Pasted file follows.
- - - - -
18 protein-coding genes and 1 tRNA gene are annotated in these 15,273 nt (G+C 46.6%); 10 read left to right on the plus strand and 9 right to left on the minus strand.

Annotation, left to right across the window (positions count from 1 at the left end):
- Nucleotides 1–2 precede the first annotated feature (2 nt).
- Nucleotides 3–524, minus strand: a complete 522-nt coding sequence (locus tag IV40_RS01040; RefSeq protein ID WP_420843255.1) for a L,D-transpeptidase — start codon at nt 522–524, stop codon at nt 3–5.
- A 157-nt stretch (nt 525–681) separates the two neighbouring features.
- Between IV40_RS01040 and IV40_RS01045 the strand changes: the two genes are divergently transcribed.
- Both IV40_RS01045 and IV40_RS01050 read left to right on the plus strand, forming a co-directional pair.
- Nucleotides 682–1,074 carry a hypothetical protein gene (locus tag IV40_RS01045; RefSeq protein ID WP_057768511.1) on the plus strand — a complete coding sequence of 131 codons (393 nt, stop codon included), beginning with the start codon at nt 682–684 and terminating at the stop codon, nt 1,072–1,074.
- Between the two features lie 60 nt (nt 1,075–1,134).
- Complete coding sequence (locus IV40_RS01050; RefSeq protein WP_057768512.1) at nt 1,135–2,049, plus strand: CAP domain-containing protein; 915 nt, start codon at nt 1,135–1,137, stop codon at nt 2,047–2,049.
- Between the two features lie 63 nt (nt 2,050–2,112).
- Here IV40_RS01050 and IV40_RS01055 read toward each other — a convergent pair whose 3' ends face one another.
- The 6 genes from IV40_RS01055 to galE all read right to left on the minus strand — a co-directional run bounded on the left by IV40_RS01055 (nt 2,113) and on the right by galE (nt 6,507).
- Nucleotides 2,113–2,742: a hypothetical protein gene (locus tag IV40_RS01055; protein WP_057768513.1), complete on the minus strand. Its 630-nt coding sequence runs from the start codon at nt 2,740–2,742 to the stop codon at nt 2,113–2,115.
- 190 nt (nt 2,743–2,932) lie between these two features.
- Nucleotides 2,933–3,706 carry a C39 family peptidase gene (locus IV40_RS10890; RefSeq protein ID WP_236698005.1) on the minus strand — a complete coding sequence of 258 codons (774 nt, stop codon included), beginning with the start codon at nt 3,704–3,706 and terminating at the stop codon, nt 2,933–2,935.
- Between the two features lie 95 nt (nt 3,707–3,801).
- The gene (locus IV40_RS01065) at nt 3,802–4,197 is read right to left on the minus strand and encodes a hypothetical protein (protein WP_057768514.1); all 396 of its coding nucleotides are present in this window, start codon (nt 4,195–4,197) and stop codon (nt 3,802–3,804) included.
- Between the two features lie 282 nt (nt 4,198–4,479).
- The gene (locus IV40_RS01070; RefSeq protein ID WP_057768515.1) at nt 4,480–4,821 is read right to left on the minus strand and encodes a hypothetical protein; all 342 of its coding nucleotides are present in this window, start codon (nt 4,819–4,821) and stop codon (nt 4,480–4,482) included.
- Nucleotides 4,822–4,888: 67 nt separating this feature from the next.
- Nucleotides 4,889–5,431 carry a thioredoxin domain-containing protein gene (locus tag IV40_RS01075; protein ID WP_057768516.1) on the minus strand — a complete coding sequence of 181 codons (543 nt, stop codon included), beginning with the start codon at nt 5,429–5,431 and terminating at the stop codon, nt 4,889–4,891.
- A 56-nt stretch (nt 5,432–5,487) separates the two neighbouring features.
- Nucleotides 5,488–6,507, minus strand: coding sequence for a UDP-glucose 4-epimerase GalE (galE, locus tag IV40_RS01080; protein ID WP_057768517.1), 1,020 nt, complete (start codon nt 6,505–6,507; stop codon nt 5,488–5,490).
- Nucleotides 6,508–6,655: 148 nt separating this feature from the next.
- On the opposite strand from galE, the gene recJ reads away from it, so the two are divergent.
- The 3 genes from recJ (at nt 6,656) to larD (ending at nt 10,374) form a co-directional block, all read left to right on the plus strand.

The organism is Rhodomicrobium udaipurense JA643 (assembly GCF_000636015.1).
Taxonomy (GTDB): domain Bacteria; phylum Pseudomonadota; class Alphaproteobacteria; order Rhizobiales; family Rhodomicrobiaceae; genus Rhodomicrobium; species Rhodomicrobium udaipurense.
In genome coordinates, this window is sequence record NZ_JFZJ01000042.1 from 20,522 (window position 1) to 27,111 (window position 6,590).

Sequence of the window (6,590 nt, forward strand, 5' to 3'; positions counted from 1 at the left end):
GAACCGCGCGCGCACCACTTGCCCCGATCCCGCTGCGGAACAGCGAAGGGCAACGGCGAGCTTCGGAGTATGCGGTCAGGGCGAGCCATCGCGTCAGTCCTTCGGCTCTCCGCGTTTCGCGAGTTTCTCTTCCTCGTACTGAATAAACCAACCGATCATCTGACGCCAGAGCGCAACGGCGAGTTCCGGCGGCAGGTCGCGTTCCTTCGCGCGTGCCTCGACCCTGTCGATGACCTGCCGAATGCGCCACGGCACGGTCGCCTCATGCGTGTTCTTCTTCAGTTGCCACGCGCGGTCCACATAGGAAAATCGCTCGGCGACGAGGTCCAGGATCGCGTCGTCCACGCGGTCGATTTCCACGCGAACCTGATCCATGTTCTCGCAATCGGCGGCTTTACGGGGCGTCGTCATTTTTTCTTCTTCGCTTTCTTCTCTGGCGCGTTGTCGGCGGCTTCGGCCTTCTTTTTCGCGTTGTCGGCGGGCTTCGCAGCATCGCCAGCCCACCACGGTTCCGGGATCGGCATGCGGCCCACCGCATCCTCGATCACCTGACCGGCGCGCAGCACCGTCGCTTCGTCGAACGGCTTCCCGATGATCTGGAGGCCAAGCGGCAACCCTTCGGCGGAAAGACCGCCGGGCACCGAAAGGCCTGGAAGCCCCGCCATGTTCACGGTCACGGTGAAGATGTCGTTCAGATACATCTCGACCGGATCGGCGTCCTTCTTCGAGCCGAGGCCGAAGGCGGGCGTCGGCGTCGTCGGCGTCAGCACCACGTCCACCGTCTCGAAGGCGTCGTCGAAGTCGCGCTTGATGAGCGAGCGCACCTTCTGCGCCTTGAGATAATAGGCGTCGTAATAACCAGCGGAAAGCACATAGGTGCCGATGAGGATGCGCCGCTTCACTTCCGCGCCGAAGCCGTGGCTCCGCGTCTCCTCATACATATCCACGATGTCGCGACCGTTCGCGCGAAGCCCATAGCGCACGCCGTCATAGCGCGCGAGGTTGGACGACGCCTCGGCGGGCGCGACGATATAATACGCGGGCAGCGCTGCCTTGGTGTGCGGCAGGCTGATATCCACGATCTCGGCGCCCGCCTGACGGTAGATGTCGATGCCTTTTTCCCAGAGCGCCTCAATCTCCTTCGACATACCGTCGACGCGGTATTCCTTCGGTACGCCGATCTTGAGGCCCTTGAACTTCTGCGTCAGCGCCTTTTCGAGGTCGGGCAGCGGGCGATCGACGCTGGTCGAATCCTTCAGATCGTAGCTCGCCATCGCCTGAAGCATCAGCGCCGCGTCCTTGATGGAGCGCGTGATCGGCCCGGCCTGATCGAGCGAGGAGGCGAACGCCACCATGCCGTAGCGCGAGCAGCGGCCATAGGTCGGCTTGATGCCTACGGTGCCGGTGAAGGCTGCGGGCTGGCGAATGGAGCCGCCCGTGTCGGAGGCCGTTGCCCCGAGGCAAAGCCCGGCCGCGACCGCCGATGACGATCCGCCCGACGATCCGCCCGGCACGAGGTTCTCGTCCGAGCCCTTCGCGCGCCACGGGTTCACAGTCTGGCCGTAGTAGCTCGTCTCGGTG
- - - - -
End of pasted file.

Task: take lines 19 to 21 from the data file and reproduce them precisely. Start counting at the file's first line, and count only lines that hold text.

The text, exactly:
- Between the two features lie 282 nt (nt 4,198–4,479).
- The gene (locus IV40_RS01070; RefSeq protein ID WP_057768515.1) at nt 4,480–4,821 is read right to left on the minus strand and encodes a hypothetical protein; all 342 of its coding nucleotides are present in this window, start codon (nt 4,819–4,821) and stop codon (nt 4,480–4,482) included.
- Nucleotides 4,822–4,888: 67 nt separating this feature from the next.